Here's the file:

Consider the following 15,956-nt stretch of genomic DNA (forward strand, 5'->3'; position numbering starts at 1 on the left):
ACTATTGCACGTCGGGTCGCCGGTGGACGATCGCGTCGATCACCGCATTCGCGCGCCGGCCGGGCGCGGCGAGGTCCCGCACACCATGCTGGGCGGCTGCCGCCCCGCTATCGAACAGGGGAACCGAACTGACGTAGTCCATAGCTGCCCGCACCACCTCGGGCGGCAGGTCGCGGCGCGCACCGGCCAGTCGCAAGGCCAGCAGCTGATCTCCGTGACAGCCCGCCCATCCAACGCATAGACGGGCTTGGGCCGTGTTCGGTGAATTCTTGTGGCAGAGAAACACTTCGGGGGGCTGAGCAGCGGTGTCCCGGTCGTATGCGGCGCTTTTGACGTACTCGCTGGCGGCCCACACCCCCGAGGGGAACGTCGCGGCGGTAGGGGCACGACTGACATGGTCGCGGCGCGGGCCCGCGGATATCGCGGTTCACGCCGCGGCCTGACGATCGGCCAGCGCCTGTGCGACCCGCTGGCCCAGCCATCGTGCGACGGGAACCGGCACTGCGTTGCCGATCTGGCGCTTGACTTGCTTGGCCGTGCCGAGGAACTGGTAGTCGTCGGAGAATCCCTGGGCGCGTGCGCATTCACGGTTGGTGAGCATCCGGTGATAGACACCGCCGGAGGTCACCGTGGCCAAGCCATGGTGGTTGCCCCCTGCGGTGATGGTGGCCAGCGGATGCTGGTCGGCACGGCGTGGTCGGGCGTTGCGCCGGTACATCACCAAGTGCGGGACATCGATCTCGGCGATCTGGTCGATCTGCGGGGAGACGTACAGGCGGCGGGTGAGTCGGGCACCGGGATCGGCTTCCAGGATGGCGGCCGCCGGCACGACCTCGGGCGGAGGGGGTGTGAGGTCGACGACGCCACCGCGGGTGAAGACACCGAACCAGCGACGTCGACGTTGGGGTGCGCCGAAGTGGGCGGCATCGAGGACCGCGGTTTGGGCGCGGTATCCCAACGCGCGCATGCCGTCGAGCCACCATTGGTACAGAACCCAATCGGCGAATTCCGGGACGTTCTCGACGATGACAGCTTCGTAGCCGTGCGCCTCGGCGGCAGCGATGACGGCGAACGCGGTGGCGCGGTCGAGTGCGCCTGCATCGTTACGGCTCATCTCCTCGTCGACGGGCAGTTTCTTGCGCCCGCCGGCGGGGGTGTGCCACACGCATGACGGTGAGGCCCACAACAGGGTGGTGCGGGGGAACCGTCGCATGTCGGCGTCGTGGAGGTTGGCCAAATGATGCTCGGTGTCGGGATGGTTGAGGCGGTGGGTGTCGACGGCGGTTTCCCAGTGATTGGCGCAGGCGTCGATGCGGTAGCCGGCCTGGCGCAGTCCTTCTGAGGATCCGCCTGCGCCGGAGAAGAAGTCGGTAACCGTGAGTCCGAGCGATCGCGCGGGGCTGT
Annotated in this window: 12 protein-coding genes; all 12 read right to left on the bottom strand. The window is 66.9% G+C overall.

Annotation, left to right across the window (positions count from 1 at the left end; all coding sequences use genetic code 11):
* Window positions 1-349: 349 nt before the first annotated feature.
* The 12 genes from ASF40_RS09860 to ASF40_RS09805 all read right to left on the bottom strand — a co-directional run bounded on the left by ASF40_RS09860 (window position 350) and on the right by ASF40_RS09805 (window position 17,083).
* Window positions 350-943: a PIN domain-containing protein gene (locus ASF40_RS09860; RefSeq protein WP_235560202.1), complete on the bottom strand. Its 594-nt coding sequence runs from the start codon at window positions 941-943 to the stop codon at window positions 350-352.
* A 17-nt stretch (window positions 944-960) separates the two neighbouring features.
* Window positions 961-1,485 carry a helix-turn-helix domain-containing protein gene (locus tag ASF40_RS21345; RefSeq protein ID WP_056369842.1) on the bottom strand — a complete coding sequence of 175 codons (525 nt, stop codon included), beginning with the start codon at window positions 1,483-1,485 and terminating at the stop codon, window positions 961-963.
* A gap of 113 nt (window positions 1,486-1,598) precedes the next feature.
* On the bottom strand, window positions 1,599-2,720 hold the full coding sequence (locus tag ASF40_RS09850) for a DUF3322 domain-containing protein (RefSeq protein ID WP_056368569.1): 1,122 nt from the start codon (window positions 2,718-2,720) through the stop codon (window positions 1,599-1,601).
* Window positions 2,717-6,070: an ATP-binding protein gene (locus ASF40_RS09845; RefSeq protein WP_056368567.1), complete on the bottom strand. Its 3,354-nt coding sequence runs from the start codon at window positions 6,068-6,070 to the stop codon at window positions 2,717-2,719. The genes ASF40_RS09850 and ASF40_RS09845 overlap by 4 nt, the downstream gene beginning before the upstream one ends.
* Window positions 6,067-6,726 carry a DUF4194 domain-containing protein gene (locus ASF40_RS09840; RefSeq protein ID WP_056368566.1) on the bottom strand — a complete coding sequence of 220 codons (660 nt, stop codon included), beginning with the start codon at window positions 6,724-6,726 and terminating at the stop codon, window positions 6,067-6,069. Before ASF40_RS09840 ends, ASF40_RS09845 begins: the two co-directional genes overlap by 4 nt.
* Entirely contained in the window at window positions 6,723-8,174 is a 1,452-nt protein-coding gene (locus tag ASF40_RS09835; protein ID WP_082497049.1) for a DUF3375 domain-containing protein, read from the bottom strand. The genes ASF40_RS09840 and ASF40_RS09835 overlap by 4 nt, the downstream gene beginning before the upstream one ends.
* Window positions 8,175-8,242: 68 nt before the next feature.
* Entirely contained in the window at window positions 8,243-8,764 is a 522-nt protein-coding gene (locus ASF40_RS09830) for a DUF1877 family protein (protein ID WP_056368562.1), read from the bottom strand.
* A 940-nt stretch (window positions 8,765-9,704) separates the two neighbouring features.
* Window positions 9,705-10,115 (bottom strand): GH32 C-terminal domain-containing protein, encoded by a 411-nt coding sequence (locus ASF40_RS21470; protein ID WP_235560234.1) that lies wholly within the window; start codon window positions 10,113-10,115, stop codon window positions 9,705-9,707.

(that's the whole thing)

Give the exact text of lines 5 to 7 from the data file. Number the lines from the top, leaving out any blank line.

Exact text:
* Window positions 1-349: 349 nt before the first annotated feature.
* The 12 genes from ASF40_RS09860 to ASF40_RS09805 all read right to left on the bottom strand — a co-directional run bounded on the left by ASF40_RS09860 (window position 350) and on the right by ASF40_RS09805 (window position 17,083).
* Window positions 350-943: a PIN domain-containing protein gene (locus ASF40_RS09860; RefSeq protein WP_235560202.1), complete on the bottom strand. Its 594-nt coding sequence runs from the start codon at window positions 941-943 to the stop codon at window positions 350-352.